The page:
Modeling Unicorns and Dead Cats: Applying Bressan’s MLν to the Necessary Properties of Non-existent Objects

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Abstract

Should objects count as necessarily having certain properties, despite their not having those properties when they do not exist? For example, should a cat that passes out of existence, and so no longer is a cat, nonetheless count as necessarily being a cat? In this essay I examine different ways of adapting Aldo Bressan’s MLν so that it can accommodate an affirmative answer to these questions. Anil Gupta, in The Logic of Common Nouns, creates a number of languages that have a kinship with Bressan’s MLν, three of which are also tailored to affirmatively answering these questions. After comparing their languages, I argue that metaphysicians and philosophers of language should prefer MLν to Gupta’s languages in most applications because it can accommodate essential properties, like being a cat, while being more uniform and less cumbersome.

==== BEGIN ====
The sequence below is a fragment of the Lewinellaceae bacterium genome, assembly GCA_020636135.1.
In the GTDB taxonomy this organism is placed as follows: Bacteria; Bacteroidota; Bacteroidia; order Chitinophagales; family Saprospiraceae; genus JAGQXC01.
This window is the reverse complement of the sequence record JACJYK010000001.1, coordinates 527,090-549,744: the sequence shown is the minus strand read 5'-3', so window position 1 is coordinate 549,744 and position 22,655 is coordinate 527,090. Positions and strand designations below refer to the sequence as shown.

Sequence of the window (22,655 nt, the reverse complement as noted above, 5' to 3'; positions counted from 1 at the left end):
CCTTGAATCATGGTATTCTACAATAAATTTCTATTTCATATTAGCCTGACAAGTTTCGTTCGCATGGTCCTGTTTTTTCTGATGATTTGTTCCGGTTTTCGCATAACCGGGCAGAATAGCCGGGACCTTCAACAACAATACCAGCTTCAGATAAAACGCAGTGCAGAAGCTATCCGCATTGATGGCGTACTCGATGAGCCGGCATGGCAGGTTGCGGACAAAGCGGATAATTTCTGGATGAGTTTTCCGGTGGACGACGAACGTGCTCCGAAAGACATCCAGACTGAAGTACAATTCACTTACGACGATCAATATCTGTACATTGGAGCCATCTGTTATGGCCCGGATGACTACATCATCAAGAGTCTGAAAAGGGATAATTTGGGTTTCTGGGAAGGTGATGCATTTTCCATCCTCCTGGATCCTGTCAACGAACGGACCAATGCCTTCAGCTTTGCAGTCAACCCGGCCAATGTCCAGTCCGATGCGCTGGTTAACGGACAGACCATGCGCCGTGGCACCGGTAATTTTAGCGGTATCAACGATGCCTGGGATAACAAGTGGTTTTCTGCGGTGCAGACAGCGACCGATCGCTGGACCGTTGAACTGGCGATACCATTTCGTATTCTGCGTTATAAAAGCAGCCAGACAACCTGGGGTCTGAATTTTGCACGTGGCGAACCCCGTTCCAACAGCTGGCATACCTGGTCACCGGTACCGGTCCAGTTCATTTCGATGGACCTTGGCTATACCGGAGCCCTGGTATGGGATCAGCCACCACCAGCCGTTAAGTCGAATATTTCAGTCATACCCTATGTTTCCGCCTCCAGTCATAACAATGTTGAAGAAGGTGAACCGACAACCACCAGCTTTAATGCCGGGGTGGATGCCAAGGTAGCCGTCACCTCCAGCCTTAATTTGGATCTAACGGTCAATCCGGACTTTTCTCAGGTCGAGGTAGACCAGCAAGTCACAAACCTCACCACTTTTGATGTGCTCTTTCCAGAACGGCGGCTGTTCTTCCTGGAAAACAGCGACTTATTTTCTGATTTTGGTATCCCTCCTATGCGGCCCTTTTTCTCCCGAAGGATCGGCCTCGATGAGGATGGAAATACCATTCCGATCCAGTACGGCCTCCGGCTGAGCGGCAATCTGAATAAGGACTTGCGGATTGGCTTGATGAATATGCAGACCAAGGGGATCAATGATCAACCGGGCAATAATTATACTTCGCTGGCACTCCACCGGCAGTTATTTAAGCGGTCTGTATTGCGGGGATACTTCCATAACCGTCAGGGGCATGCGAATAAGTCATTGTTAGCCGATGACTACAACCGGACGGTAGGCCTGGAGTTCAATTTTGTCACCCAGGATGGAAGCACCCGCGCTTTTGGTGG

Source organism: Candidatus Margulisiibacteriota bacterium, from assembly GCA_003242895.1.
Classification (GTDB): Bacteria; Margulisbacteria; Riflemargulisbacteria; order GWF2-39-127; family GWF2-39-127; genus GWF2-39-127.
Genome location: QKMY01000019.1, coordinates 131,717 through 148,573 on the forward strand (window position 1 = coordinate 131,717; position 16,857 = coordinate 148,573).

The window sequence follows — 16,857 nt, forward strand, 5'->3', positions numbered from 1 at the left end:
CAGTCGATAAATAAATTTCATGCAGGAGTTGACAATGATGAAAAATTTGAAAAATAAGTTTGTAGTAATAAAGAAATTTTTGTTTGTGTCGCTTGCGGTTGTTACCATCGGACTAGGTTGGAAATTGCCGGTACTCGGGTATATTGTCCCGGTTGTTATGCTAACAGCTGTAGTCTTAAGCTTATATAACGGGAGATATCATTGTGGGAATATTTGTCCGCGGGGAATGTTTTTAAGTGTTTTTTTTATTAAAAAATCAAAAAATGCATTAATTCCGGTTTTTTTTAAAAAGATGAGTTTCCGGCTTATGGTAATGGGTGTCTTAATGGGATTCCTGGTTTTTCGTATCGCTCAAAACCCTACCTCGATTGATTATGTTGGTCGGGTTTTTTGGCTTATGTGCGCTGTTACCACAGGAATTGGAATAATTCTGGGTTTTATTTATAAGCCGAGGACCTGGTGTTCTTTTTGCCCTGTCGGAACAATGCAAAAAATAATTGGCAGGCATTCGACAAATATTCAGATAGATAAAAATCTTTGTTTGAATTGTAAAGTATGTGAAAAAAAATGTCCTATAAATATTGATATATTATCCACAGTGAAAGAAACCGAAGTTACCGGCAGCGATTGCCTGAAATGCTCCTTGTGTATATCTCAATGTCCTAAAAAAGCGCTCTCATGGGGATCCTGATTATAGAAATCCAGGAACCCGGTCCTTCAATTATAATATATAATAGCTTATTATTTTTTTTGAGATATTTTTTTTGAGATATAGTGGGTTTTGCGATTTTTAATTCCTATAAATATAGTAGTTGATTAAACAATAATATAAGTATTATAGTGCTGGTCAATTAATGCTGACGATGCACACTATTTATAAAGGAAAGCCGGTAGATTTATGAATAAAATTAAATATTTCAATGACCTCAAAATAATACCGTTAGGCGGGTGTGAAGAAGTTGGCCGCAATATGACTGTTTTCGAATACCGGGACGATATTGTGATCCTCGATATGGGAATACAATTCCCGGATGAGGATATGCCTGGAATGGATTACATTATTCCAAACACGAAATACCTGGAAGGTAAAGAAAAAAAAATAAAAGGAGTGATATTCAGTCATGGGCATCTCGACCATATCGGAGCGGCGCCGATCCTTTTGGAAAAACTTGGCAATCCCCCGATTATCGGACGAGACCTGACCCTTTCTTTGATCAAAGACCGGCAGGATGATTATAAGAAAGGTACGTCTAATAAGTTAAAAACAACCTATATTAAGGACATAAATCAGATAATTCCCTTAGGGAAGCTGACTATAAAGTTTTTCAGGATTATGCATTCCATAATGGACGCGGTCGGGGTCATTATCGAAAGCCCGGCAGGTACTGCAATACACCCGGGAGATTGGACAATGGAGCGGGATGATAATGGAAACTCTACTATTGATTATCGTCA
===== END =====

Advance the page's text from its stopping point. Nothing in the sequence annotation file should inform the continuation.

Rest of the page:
Keywords

Intensional logic Non-existent objects Essential properties Sortals Logic of common nouns Aldo Bressan Anil Gupta MLv Richard Montague Absolute concept Sort Substance sort Principle of identity 

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Copyright information

© Springer Science+Business Media Dordrecht 2017

Authors and Affiliations

  1. 1.Washington University in St. LouisSt. LouisUSA

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